How to Help Anyone Feel Understood and Unstoppable

At HeartSupport, one of the most foundational conversations we have with people is inviting them to share their stories with us. Whether that’s at a concert we set up our tent, at our Support Wall on our site, or over email, story is our starting place. And being able to listen well to someone’s story can be the difference between someone feeling loved and empowered or judged and discouraged. It can be the difference between someone feeling understood and like someone’s in this with them or feeling like they’re completely alone as they feared. It can help someone find the courage to begin their recovery journey, or it could influence them to cycle back into their habits. Listening and listening well is one of the most powerful life-changing tools we have.


friends-talkingEvery month, our community has hundreds of people write in to share their stories with HeartSupport, and hundreds more who respond to what others have written in. Our community is so active and compassionate, and that’s the way HeartSupport is supposed to be—this was built to be a community where we all work to strengthen one another. Over the years, the HS staff has worked hard to learn how to listen well, and we wanted to share what we’ve learned with you so you can help others feel understood and unstoppable when they choose to share with you too.

When someone is sharing their story with you, there are three basic things they want to feel from you: 1) they want to feel completely understood, 2) they want to feel like you’ve been where they have, and 3) they want to feel hope that they can make things better. As you’re listening, you want to help them feel those three things by communicating the following:

I understand what you FEEL (helping them feel understood)

When someone shares their story with you, the first and most important need they have is to feel like you understand them. And contrary to popular beliefs, sharing your own experience or offering advice often times does not communicate that understanding. Listening and helping someone feel understood requires you to reflect not only what they say, but also what they feel and what they need. In the process, it communicates that you are with them, that you see the world the way they see it, and it establishes a trust and a credibility that forms the foundation of your connection. Taking the time to make someone feel completely understood before you share your own experience or your advice will earn you the right to do so and help your stories be more relevant and your advice be more applicable to them. Because if you don’t truly understand them, your stories might not connect with the important parts of theirs, and your advice might be uninvited or ignored because of its irrelevance to their needs.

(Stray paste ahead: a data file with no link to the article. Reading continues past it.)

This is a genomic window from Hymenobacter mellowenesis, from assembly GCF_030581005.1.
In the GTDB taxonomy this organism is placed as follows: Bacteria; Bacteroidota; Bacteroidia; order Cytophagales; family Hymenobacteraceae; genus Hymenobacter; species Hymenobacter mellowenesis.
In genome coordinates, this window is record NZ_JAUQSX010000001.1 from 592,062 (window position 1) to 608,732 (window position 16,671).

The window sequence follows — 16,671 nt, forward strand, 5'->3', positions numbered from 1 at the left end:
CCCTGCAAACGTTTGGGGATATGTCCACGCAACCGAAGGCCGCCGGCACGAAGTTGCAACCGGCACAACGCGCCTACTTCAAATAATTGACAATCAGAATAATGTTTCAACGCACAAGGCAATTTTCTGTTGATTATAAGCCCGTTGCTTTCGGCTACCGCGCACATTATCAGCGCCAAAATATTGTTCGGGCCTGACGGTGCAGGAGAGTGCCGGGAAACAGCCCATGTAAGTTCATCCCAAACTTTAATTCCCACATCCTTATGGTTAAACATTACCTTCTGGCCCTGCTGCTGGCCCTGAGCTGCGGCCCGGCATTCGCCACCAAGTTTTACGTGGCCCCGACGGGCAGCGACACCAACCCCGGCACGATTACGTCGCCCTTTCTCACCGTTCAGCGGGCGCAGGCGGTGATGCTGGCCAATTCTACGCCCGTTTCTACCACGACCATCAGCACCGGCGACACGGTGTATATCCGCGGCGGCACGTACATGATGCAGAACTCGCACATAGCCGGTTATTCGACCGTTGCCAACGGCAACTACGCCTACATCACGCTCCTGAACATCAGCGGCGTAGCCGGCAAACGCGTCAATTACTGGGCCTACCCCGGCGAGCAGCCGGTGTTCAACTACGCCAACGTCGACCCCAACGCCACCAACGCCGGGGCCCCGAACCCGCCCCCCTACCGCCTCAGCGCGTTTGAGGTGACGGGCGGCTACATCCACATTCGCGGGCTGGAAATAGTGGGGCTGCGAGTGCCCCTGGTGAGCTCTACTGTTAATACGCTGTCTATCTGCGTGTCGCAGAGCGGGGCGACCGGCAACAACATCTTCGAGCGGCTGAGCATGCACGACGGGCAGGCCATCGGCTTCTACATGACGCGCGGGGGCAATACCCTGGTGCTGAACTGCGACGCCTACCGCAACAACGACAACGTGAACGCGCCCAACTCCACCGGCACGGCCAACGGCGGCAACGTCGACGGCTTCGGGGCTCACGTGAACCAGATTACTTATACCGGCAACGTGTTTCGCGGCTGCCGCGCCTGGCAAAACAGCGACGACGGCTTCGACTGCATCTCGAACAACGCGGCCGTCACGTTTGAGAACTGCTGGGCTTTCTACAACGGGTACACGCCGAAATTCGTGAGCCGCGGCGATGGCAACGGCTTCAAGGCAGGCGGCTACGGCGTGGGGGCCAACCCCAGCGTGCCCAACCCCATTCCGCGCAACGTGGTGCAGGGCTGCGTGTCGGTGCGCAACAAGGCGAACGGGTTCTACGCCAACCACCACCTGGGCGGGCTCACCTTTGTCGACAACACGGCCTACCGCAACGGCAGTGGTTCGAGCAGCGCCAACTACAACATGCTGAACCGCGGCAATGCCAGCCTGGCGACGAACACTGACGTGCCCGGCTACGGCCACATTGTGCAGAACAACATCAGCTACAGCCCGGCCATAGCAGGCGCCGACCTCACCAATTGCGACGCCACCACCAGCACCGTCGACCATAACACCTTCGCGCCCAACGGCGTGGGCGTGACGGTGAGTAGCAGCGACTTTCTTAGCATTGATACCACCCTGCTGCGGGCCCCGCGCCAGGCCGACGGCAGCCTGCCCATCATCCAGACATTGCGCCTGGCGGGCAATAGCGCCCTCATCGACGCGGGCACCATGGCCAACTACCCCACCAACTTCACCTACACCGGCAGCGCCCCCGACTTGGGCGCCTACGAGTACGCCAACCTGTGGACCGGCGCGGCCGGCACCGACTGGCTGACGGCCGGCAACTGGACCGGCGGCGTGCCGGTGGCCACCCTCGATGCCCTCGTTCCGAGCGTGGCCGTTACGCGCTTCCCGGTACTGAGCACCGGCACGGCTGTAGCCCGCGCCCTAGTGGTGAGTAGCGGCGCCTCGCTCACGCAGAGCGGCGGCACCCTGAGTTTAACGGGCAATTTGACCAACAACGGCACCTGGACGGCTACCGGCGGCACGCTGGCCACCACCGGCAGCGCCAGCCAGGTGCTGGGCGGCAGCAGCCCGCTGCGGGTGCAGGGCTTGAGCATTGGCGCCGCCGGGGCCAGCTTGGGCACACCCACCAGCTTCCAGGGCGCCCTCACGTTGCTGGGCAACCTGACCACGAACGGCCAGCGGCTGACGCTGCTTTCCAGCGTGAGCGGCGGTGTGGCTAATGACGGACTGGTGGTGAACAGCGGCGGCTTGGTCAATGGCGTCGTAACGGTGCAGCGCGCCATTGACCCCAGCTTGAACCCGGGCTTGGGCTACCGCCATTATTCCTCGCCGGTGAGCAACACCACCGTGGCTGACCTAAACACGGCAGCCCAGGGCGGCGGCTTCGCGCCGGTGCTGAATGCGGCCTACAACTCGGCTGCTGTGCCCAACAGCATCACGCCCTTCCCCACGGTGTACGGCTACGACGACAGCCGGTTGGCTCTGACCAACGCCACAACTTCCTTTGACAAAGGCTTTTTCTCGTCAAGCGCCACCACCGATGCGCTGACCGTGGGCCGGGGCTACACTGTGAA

Because this is the most important phase of listening, it also has the greatest opportunity for growth. This is why I broke down the four layers of making someone feel understood in another blog and included a detailed description of how to master this skill. So if you haven’t read that one (or if you need a refresher), read it now because this skill is the foundation of the next two.

I have FELT the same way (helping them feel connected)

One of the greatest fears people experience when sharing their story is finding out that they’re alone in their struggles. They fear that when they open up and share the most vulnerable, authentic, and honest version of themselves that the person listening to them will judge them, criticize them, or see them in the very way they fear to be seen. We all have insecurities that we aren’t enough, that we’re disappointing, that we’re unlovable, or that we’re bad, and when we let down our walls and we choose to be authentic with others, we’re inviting someone to see who we truly are and decide for themselves based on what they see. They enter into the place where we have no protection or excuses to hide behind. We can’t say, “They don’t understand,” or, “They didn’t get the chance to really know me,” because we let them in to the core of who we are. When we share our truest self, we offer people the greatest opportunity to hurt us.